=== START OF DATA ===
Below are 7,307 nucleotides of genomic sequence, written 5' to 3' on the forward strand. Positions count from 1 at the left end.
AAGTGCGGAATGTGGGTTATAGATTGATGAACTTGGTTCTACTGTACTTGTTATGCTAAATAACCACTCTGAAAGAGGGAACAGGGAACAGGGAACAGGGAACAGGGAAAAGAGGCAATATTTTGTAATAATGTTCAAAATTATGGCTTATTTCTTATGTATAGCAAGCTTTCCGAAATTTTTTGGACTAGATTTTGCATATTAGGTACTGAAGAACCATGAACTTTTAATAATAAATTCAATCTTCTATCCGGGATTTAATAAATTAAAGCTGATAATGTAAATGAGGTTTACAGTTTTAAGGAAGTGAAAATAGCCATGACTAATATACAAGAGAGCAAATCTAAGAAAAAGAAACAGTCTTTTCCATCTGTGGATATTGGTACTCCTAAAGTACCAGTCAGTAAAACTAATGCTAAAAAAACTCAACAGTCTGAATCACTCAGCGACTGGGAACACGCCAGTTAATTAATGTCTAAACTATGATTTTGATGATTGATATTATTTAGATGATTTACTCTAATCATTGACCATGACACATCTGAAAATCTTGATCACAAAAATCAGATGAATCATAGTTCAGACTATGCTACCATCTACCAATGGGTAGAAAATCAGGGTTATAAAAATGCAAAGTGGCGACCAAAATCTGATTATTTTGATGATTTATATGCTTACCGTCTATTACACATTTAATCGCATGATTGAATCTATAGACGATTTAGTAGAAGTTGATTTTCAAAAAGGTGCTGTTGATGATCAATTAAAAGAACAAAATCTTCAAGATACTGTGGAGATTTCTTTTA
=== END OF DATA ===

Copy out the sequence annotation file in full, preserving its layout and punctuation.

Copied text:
Below are 7,307 nucleotides of genomic sequence, written 5' to 3' on the forward strand. Positions count from 1 at the left end.
AAGTGCGGAATGTGGGTTATAGATTGATGAACTTGGTTCTACTGTACTTGTTATGCTAAATAACCACTCTGAAAGAGGGAACAGGGAACAGGGAACAGGGAACAGGGAAAAGAGGCAATATTTTGTAATAATGTTCAAAATTATGGCTTATTTCTTATGTATAGCAAGCTTTCCGAAATTTTTTGGACTAGATTTTGCATATTAGGTACTGAAGAACCATGAACTTTTAATAATAAATTCAATCTTCTATCCGGGATTTAATAAATTAAAGCTGATAATGTAAATGAGGTTTACAGTTTTAAGGAAGTGAAAATAGCCATGACTAATATACAAGAGAGCAAATCTAAGAAAAAGAAACAGTCTTTTCCATCTGTGGATATTGGTACTCCTAAAGTACCAGTCAGTAAAACTAATGCTAAAAAAACTCAACAGTCTGAATCACTCAGCGACTGGGAACACGCCAGTTAATTAATGTCTAAACTATGATTTTGATGATTGATATTATTTAGATGATTTACTCTAATCATTGACCATGACACATCTGAAAATCTTGATCACAAAAATCAGATGAATCATAGTTCAGACTATGCTACCATCTACCAATGGGTAGAAAATCAGGGTTATAAAAATGCAAAGTGGCGACCAAAATCTGATTATTTTGATGATTTATATGCTTACCGTCTATTACACATTTAATCGCATGATTGAATCTATAGACGATTTAGTAGAAGTTGATTTTCAAAAAGGTGCTGTTGATGATCAATTAAAAGAACAAAATCTTCAAGATACTGTGGAGATTTCTTTTA